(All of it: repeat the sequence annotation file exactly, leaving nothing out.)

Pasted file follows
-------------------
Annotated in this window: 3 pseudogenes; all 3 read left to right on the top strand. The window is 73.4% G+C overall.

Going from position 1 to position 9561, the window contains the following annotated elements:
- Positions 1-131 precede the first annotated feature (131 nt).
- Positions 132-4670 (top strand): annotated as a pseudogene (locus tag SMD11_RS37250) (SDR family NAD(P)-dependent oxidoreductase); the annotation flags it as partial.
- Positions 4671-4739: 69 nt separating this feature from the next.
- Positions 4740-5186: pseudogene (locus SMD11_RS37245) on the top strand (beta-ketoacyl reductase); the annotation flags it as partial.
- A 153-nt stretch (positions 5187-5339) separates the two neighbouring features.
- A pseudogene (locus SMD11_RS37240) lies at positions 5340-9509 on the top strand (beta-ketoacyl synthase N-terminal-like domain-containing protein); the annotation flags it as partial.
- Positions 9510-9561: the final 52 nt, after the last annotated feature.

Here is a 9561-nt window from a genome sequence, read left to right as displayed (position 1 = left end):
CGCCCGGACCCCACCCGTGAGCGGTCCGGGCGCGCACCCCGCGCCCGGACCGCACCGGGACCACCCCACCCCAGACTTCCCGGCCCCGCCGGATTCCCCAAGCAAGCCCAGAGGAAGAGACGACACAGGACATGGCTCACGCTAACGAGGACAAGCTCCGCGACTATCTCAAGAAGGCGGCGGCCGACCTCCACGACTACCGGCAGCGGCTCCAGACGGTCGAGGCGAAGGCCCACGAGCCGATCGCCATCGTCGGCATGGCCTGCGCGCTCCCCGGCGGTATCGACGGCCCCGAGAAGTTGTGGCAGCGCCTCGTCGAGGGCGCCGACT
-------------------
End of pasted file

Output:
Annotated in this window: 3 pseudogenes; all 3 read left to right on the top strand. The window is 73.4% G+C overall.

Going from position 1 to position 9561, the window contains the following annotated elements:
- Positions 1-131 precede the first annotated feature (131 nt).
- Positions 132-4670 (top strand): annotated as a pseudogene (locus tag SMD11_RS37250) (SDR family NAD(P)-dependent oxidoreductase); the annotation flags it as partial.
- Positions 4671-4739: 69 nt separating this feature from the next.
- Positions 4740-5186: pseudogene (locus SMD11_RS37245) on the top strand (beta-ketoacyl reductase); the annotation flags it as partial.
- A 153-nt stretch (positions 5187-5339) separates the two neighbouring features.
- A pseudogene (locus SMD11_RS37240) lies at positions 5340-9509 on the top strand (beta-ketoacyl synthase N-terminal-like domain-containing protein); the annotation flags it as partial.
- Positions 9510-9561: the final 52 nt, after the last annotated feature.

Here is a 9561-nt window from a genome sequence, read left to right as displayed (position 1 = left end):
CGCCCGGACCCCACCCGTGAGCGGTCCGGGCGCGCACCCCGCGCCCGGACCGCACCGGGACCACCCCACCCCAGACTTCCCGGCCCCGCCGGATTCCCCAAGCAAGCCCAGAGGAAGAGACGACACAGGACATGGCTCACGCTAACGAGGACAAGCTCCGCGACTATCTCAAGAAGGCGGCGGCCGACCTCCACGACTACCGGCAGCGGCTCCAGACGGTCGAGGCGAAGGCCCACGAGCCGATCGCCATCGTCGGCATGGCCTGCGCGCTCCCCGGCGGTATCGACGGCCCCGAGAAGTTGTGGCAGCGCCTCGTCGAGGGCGCCGACT